Thursday, 2 April 2009

How we work.

We have been running clinics for a few years now and we are happy to work with most situations people ask about. I would like to explain a bit more about how we work. If you are booked into one of our clinics or would like to attend one, then it is best that you have some idea about our work.

Our most important aim when we work with horses is that they are relaxed. When a horse is relaxed he can learn, or at least he can learn stuff you want him to learn. When he isn’t relaxed there is a good chance he can learn a lot of stuff you’d rather he didn’t. A lot of us can get our horses relaxed when we are on the ground, but sometimes when we are riding they are anything but. It took me a while to work this problem out, but as with everything, once I realised it, I couldn’t believe I’d missed something so obvious.

I just kept thinking, how come they trust me when I’m on the ground, and how come nearly all driven horses, and nearly all working horses just get on with it, but a large number of leisure horses just can’t relax when they are being ridden? The answer is that horses just find it really difficult to deal with grey areas – they need to know and understand what is going on. If they don’t know or understand, they don’t feel safe, and that is when you get all the tricky stuff happening. It’s a fair enough deal, I’d say: the horse is entitled to feel safe, or worry – that’s what horses do.

So I set off on my search for grey areas when I ride my horse. It didn’t take me long to find some. Here’s a really basic one that I reckon a few of us have come across. When I asked my horse to turn right she went nicely around the curve but when I asked her to turn left she fell across the turn. Now, before you all go, ‘ah, now what you need to do is this, blah blah blah’, I want to explain what I thought my horse made of this. She thought that my cue for turn one way meant one thing, and my same cue on the other side to turn the other way meant another thing.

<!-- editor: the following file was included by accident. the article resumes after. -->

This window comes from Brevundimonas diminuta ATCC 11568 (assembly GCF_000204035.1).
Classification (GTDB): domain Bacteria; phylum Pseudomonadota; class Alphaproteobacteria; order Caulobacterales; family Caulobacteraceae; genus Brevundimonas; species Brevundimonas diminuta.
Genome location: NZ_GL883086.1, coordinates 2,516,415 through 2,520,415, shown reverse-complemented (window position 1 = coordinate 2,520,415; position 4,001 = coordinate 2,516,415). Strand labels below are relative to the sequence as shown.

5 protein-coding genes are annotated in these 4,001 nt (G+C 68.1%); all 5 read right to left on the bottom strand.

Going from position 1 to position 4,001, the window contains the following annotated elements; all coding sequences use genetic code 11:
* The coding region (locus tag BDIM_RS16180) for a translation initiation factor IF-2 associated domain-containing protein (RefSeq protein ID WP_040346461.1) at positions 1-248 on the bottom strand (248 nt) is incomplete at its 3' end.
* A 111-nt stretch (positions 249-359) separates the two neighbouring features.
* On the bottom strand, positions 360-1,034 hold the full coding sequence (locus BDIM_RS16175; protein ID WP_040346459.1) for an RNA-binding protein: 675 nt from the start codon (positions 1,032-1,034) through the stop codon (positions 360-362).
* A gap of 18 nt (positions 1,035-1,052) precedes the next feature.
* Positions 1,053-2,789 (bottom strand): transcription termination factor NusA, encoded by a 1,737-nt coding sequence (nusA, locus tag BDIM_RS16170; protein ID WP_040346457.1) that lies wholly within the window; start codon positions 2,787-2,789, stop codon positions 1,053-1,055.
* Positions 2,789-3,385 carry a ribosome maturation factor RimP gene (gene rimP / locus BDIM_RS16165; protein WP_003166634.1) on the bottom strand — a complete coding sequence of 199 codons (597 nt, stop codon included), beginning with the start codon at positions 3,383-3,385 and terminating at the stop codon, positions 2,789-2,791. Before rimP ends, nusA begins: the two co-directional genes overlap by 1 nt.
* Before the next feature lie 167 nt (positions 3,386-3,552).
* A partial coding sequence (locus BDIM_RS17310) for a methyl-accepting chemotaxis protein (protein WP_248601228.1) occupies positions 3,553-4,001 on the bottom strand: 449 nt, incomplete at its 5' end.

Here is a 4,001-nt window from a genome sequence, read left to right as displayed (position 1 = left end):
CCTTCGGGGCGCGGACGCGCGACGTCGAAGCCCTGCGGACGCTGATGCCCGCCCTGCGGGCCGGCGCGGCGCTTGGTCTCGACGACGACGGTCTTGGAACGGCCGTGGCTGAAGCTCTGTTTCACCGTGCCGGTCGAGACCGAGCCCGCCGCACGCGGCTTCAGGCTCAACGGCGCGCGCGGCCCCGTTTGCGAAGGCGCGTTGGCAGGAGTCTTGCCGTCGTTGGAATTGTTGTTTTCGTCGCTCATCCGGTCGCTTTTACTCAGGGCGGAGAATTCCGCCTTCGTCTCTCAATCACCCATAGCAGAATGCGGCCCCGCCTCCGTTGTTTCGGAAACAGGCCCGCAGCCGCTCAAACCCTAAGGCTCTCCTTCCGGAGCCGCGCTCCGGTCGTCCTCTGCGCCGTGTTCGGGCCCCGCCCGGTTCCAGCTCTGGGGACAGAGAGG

For a while I just assumed she was stiff or bent or something, but now I have worked it out. If I get her to completely release all her tension, and then I explain the two types of turn, and have them on different cues, then she is fine. When I got this organised I felt like she was saying to me, ‘Why didn’t you explain that to me properly before?’ Looking further into that situation I suddenly realised that there were a whole lot of movements there that my horse had options on, that I wasn’t in control of, she was. That, for her, was a huge grey area.

As it turns out, the two things we have found that make the difference with pretty much all horses are understanding the bit, and balance – front to back and straightness. Getting a nice relaxed mouth, and nice soft hands with no pull, and getting the horse balanced on all four feet, can make a huge difference. So that’s how we work. Everything must make sense to the horse. It’s just not fair if it doesn’t. And if it does, what do you get? You get a nice calm horse!